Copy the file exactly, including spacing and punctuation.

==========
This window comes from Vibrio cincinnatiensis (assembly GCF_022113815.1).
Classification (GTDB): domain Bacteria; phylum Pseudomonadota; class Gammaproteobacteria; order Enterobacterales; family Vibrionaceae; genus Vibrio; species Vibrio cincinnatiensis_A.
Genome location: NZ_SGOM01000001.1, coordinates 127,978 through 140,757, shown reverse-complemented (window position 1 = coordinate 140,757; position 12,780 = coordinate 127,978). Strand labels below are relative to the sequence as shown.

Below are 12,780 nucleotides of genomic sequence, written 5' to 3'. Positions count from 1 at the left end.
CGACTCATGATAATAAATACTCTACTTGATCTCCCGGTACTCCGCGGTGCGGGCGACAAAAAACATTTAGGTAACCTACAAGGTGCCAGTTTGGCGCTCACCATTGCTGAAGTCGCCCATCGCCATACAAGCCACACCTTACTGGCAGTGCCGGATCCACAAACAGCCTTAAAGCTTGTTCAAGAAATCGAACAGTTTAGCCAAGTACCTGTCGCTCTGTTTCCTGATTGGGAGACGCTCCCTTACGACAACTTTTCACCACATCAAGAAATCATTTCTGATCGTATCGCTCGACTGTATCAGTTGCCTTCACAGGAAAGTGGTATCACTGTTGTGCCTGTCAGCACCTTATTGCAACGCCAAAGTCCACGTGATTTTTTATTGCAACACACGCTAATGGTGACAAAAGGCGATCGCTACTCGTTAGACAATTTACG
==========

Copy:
This window comes from Vibrio cincinnatiensis (assembly GCF_022113815.1).
Classification (GTDB): domain Bacteria; phylum Pseudomonadota; class Gammaproteobacteria; order Enterobacterales; family Vibrionaceae; genus Vibrio; species Vibrio cincinnatiensis_A.
Genome location: NZ_SGOM01000001.1, coordinates 127,978 through 140,757, shown reverse-complemented (window position 1 = coordinate 140,757; position 12,780 = coordinate 127,978). Strand labels below are relative to the sequence as shown.

Below are 12,780 nucleotides of genomic sequence, written 5' to 3'. Positions count from 1 at the left end.
CGACTCATGATAATAAATACTCTACTTGATCTCCCGGTACTCCGCGGTGCGGGCGACAAAAAACATTTAGGTAACCTACAAGGTGCCAGTTTGGCGCTCACCATTGCTGAAGTCGCCCATCGCCATACAAGCCACACCTTACTGGCAGTGCCGGATCCACAAACAGCCTTAAAGCTTGTTCAAGAAATCGAACAGTTTAGCCAAGTACCTGTCGCTCTGTTTCCTGATTGGGAGACGCTCCCTTACGACAACTTTTCACCACATCAAGAAATCATTTCTGATCGTATCGCTCGACTGTATCAGTTGCCTTCACAGGAAAGTGGTATCACTGTTGTGCCTGTCAGCACCTTATTGCAACGCCAAAGTCCACGTGATTTTTTATTGCAACACACGCTAATGGTGACAAAAGGCGATCGCTACTCGTTAGACAATTTACG